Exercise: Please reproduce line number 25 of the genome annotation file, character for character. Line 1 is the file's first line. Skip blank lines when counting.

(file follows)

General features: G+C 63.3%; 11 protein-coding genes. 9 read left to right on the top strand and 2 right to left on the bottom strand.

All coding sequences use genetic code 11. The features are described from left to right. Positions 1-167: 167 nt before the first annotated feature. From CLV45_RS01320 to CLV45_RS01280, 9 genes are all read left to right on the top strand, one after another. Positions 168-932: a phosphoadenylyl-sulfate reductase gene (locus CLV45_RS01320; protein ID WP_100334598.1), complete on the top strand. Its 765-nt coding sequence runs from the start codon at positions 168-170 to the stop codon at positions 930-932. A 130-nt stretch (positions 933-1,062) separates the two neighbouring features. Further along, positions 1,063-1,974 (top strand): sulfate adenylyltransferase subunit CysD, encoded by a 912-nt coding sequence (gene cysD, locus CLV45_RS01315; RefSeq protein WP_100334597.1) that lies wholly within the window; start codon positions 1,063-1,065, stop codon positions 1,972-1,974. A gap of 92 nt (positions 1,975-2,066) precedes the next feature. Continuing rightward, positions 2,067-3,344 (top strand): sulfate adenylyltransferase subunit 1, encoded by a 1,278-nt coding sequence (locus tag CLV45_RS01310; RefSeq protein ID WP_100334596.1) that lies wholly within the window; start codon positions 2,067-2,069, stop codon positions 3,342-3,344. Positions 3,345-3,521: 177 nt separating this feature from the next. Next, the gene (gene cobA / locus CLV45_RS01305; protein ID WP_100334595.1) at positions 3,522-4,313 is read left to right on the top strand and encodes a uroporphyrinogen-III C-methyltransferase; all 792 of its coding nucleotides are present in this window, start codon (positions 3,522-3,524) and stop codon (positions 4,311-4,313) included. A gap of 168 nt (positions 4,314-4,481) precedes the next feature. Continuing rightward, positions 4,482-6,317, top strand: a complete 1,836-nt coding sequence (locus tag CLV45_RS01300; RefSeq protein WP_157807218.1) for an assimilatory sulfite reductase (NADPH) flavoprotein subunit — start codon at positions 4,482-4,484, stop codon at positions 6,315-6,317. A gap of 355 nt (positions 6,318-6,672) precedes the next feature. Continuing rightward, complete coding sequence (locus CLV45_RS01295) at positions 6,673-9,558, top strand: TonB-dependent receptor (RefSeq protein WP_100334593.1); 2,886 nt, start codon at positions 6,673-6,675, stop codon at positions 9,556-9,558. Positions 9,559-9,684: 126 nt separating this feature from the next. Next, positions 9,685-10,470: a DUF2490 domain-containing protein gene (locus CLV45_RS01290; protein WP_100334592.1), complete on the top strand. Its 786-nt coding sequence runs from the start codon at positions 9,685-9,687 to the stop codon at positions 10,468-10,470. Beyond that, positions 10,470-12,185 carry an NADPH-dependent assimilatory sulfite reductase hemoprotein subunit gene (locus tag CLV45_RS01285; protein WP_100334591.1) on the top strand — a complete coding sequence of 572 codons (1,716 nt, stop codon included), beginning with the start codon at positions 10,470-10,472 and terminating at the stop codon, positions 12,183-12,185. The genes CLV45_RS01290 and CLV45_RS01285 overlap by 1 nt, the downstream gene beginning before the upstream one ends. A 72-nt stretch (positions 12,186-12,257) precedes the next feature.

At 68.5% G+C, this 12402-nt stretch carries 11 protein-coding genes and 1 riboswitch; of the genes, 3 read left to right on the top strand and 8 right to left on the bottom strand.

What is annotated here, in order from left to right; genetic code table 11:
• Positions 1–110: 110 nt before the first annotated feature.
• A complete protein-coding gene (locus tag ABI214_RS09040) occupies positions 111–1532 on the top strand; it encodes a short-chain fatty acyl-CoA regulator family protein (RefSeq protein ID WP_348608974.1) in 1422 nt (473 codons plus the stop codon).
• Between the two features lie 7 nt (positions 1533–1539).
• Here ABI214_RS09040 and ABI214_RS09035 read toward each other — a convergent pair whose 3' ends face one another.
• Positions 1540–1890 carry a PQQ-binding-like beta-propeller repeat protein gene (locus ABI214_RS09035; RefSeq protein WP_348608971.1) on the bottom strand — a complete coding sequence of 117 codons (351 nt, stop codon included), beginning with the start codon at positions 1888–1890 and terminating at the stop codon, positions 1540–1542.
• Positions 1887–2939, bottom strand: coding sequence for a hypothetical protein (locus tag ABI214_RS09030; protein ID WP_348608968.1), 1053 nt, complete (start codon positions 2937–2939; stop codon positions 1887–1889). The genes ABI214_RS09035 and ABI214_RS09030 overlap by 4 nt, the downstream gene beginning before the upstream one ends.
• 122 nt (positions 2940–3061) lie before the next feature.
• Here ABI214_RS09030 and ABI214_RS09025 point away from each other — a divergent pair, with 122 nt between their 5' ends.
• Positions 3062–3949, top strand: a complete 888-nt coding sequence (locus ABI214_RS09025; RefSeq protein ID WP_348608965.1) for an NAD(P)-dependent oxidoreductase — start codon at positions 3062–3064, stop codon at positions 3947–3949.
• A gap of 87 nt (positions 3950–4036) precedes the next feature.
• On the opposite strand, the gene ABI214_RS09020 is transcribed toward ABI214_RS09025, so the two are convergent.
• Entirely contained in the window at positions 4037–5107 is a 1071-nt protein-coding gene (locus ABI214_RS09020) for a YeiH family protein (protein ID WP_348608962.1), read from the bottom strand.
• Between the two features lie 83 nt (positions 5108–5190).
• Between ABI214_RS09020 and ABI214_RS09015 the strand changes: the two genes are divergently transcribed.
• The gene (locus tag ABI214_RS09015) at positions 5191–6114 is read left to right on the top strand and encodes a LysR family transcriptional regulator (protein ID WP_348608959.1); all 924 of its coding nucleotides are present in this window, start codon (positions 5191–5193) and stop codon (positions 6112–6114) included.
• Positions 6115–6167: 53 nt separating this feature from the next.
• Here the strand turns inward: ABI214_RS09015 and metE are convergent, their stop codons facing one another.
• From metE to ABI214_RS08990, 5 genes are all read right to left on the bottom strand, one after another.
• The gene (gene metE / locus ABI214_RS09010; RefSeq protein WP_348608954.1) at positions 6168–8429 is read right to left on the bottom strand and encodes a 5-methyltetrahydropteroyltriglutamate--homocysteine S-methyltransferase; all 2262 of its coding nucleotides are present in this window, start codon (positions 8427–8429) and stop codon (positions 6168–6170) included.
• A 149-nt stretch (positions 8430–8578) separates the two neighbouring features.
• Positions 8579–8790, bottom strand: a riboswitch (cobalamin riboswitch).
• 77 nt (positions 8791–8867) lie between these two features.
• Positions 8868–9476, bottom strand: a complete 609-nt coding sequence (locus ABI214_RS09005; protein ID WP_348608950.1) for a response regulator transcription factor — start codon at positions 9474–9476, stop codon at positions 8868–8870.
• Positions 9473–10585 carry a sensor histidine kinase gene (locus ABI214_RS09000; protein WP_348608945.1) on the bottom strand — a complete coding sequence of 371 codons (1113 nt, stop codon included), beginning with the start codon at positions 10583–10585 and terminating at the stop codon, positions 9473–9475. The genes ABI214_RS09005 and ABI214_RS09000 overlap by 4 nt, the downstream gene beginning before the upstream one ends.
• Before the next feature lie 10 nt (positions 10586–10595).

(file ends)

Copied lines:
• Positions 8579–8790, bottom strand: a riboswitch (cobalamin riboswitch).